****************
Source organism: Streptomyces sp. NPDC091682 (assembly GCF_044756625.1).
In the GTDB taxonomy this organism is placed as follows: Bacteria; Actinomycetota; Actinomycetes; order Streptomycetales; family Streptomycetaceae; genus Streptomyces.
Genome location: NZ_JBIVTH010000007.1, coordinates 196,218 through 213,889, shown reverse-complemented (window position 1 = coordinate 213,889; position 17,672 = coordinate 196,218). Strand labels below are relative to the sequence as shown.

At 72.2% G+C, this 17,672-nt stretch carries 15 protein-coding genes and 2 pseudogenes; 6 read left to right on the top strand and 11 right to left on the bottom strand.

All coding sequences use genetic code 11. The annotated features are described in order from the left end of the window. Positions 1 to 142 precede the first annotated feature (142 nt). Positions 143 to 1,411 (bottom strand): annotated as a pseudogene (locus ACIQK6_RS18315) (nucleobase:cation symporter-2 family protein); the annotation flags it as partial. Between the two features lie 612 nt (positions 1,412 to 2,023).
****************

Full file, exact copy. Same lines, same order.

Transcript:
Source organism: Streptomyces sp. NPDC091682 (assembly GCF_044756625.1).
In the GTDB taxonomy this organism is placed as follows: Bacteria; Actinomycetota; Actinomycetes; order Streptomycetales; family Streptomycetaceae; genus Streptomyces.
Genome location: NZ_JBIVTH010000007.1, coordinates 196,218 through 213,889, shown reverse-complemented (window position 1 = coordinate 213,889; position 17,672 = coordinate 196,218). Strand labels below are relative to the sequence as shown.

At 72.2% G+C, this 17,672-nt stretch carries 15 protein-coding genes and 2 pseudogenes; 6 read left to right on the top strand and 11 right to left on the bottom strand.

All coding sequences use genetic code 11. The annotated features are described in order from the left end of the window. Positions 1 to 142 precede the first annotated feature (142 nt). Positions 143 to 1,411 (bottom strand): annotated as a pseudogene (locus ACIQK6_RS18315) (nucleobase:cation symporter-2 family protein); the annotation flags it as partial. Between the two features lie 612 nt (positions 1,412 to 2,023).